JP Morgan argued that it did not instruct the registration of this particular UCC-3. It relied on its counsel to terminate the security only in respect of the Lease Transaction. Both GM Counsel and JP Morgan Counsel agreed that neither intended to terminate the Main Term Loan Security. But the closing checklist and the relevant documents included the UCC-3 to terminate the Main Term Loan Security. The Court determined that although JP Morgan never intended to discharge the Main Term Loan Security, by agreeing to the filing of the UCC-3 the authority was provided and JP Morgan Counsel was authorized.
Cross-border Application: The Personal Property Security Act (“PPSA”)
In Ontario, there is currently no requirement in the Personal Property Security Act (“OPPSA”) that the secured party authorize the filing of the financing change statement to effect a discharge of a registration.4 In the Minister’s Order made under the OPPSA, there is the provision that the name and address of one of the secured parties or of the registering agent be set out.5 The OPPSA is not as specific as the UCC in requiring that the secured party authorize the filing of the discharge.
There have been a few decisions that have been reported in Ontario dealing with the inadvertent discharge of a registration under the OPPSA. There has not been the type of analysis that was done in Re: Motors. But the result has been the same. In Re Dante Shoe Boutique Shoes Ltd.6, a financing change statement – discharge – was unintentionally registered by the bank. The Court held that the effect of the registration was to discharge the original registration and that once the discharge had been registered, the original registration could not be corrected by the filing of a further financing change statement. In Frankel v. Canadian Imperial Bank of Commerce7 the Ontario Court determined that an unintentionally discharged financing statement cannot be reinstated as it would likely mislead a reasonable person.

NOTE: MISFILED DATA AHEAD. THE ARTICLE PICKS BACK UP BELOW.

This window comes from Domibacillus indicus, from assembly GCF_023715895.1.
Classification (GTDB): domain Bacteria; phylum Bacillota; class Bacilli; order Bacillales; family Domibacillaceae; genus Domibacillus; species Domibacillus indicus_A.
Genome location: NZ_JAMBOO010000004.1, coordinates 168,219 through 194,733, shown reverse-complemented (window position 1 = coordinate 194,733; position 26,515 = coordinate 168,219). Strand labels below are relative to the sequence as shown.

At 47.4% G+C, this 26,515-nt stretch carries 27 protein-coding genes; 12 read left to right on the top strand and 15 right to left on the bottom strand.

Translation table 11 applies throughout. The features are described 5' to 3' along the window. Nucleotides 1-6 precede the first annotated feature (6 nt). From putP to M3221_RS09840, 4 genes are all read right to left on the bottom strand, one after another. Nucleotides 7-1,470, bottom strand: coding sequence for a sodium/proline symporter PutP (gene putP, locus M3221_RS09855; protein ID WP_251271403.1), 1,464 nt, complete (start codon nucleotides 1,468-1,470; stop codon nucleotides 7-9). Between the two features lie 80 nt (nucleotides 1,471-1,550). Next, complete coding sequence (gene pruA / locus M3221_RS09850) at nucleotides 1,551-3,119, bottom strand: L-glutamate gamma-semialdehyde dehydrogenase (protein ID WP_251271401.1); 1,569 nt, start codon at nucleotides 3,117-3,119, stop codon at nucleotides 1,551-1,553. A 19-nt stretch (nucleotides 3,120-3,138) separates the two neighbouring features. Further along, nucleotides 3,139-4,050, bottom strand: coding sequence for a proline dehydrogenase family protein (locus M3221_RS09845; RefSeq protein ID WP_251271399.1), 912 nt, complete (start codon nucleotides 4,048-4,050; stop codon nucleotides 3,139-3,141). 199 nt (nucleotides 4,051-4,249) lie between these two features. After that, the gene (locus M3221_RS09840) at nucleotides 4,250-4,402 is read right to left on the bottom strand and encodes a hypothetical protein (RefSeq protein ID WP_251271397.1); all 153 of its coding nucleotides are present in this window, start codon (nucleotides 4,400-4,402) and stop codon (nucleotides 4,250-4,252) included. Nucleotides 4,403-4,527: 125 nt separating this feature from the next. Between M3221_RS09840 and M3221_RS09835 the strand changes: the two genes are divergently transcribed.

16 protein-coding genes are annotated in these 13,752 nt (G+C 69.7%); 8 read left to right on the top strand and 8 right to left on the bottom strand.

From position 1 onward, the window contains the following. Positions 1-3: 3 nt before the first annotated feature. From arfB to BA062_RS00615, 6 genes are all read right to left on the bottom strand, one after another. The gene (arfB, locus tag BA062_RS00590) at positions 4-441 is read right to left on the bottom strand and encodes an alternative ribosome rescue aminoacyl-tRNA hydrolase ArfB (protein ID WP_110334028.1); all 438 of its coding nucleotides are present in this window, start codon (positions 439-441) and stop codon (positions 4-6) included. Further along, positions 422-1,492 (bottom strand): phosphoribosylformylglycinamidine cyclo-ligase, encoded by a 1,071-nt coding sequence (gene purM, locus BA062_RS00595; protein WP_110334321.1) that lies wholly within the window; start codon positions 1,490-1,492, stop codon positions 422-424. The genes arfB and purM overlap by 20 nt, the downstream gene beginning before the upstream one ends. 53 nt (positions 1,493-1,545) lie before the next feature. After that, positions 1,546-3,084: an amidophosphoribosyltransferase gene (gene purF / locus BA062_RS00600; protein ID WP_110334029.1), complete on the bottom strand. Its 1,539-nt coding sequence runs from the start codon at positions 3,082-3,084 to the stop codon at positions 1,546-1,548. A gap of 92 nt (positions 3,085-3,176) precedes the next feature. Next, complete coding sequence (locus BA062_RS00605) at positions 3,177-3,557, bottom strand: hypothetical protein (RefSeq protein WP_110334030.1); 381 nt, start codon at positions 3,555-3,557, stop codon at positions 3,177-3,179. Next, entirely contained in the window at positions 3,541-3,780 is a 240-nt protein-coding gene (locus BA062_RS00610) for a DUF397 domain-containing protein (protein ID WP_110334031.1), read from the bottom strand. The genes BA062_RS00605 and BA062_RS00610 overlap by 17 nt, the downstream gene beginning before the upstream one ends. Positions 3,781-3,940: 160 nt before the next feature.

In BC there is no comparable provision under the Personal Property Security Act (“BCPPSA”) to section 55 of the OPPSA. The BCPPSA contains provisions whereby a debtor can demand the registration of a discharge in certain circumstances.8 Under section 30(7) of the BCPPSA, if a security interest discharged without authorization is re-registered within 30 days, in most instances the priority is unaffected. In a recent BC decision9, the secured party had its registration accidentally discharged by a third party. The secured party registered again, but not for 73 days. The BC Court of Appeal overturned the decision of the BC Supreme Court and determined that in order to protect the integrity of the system, it had to enforce the provisions of the BCPPSA. The secured party could not, after the 30 days, get its position re-instated.
Check, Re-check, and Check Again – Discharged Registrations Are Irreversible
In PPSA jurisdictions, the results should be similar to the decision made by the United States Court of Appeals for the Second Circuit in Re: Motors. Both the UCC-9 and the PPSA are designed to give certainty to secured creditors in respect of priority in collateral of the debtor. If a registration is discharged, whether intentionally by the secured party or inadvertently, the discharge stands. Creditors of the debtor should be entitled to rely upon the registration system. A lesson here for lawyers and law clerks: be extremely careful when effecting discharges. It is critical to ensure that the correct registrations are the ones being discharged.